A single period of such US-IRIS forms a refractive index variation comparable to a gradient refractive index medium lens and its function could be described respectively16,17,18. Then the effect, introduced by a plane-wave US-IRIS, is dependent on its current location (Δt), the amplitude of the refractive index change (Δn), given by the local pressure of the US wave (pV), and the extent of the US-IRIS (L) in the direction of the light propagation (z-axis in Fig. 1b). The optical properties of the US-IRIS are then given by the combination of these parameters, determining the refractive index profile in the plane transversal to the light propagation direction (xy plane). Therefore, an alteration of the US pressure leads to a respective change of the refractive power of the US-IRIS, similar to liquid core–liquid cladding systems, whose optical properties are tuned by adjustment of the interdiffusion of the used liquids19,20,21,22. Thus, a plane-wave US-IRIS is capable of one-dimensional light manipulation and even focusing, where the position of the focal plane is tunable via the US pressure, controlled by the driving voltage. Moreover, US wave interference could be used to shape the US field as required as discussed further below.

Planar US-IRISs in clear water

To demonstrate US pressure-dependent light manipulation, two experimental arrangements are used for clear water (Fig. 2a) and scattering media (Fig. 2b), respectively. Hereafter control voltage refers to the function generator output (see “Methods”). Investigation of the US effects on light propagation is first performed in clear water with plane US waves, with a transmission experiment (Fig. 2a). A pulsed frequency-doubled Nd:YAG laser (532 nm, 5 ns pulse width) is used as a light source, and a planar UST is driven at its peak frequency with a 7-cycle sine burst (fa = 2.28 MHz). The US control voltage sweep is performed, while a gated camera is imaging the exit facet (z = 20 cm, xy plane) of the experimental volume to monitor the light intensity distribution behind the US-IRIS. The corresponding plane-wave pressure ppl is assessed using an end-calibrated hydrophone and is varied in the range up to about 33 kPa (see “Methods”). The cross-section of the respective US configuration is shown in Fig. 2c, d, and time delay adjustment is used to capture plane waves before they reach the reflector R2. Further US configurations used in the study are schematically shown in Fig. 2e, f and discussed further below. The subset of the acquired image sequence, illustrating the area, covered by a single cycle of the US wave is presented in Fig. 3a.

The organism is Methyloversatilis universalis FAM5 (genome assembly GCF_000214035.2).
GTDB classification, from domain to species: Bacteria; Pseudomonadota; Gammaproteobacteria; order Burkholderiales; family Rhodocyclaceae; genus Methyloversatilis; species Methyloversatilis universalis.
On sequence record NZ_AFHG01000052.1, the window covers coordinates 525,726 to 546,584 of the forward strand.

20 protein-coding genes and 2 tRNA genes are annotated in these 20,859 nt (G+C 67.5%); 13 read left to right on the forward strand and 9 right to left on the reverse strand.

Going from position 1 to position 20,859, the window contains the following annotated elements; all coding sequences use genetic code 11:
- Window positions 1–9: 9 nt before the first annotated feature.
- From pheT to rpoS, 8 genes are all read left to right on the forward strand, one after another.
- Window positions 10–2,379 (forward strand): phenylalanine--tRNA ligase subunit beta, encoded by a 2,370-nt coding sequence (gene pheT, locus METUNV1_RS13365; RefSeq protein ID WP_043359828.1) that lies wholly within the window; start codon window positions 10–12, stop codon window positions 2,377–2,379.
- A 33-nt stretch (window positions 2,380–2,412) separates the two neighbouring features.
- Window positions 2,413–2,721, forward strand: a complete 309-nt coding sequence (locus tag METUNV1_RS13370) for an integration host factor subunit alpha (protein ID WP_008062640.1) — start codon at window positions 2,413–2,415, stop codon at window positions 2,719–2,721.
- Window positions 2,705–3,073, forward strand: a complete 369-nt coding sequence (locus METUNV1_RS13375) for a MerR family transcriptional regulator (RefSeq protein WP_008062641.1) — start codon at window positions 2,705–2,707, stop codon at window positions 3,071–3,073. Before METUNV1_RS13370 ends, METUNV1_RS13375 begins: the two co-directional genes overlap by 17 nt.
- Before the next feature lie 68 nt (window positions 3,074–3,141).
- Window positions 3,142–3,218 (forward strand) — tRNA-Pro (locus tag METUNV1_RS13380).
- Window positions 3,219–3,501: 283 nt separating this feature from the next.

Fig. 2: Experimental layouts used to study ultrasound-induced refractive index structures and waveguides and their effects on short light pulse propagation.
figure 2

a Wide beam illumination and camera (CAM) detection employed in water-based experiments. b Long focal distance lens is used to aid light coupling-in into the ultrasound (US)-induced waveguide while fiber-based raster scanning acquisition of light intensity in the depth of Intralipid-based scattering phantoms is used for detection. c Cross-section of the experimental chamber, showing the placement of US reflectors R1 and R2, used to achieve required US configuration: d planar, e crossed, and f column-focused. Respective enlarged images show λa × λa region. UST ultrasound transducer, R1, R2 aluminum reflectors, CAM synchronized camera; MMF multimode fiber, LSA linear stage assembly for 3D raster scanning, PD photodetector. Exact time delays Δt are given by the separation of the UST and the light propagation volume and account for US wave propagation time.

Fig. 3: Ultrasound pressure-dependent changes of the light intensity distribution.
figure 3

ac Light intensity distribution changes as the ultrasound (US) pressure is increased, as captured in a plane 16 cm behind the US-light interaction volume (at z = 20 cm), using respectively planar (a), crossed (b), and column-focused (c) ultrasound configurations, wide beam illumination and camera detection. Insets on the left show the schematic of the US configuration cross-section. d Focal plane light intensity distribution from c (Vpp = 0.08 V, pcf ≈ 9 kPa). e Focal plane light intensity distribution, obtained with the fiber-based probe and an external focusing lens, at the plane z = 2 cm, using Vpp = 0.7 V, pcf ≈ 80 kPa. Light transport medium: clear water, field-of-view corresponds to the single period of the US wave (fa = 2.28 MHz, λa × λa = 650 × 650 μm). Exact time delays Δt between US pulse and light pulse emission are Δt1 = Δt2 = 89.275 µs for planar (a), and crossed (b) US arrangements and adjacent US wave peaks and windowing are used for visualization. For the column-focused (c) arrangement, Δt3 = 96.735 µs. Individual panels are normalized before visualization; note that the light intensity distributions at Vpp = 0 correspond to the “US off” case.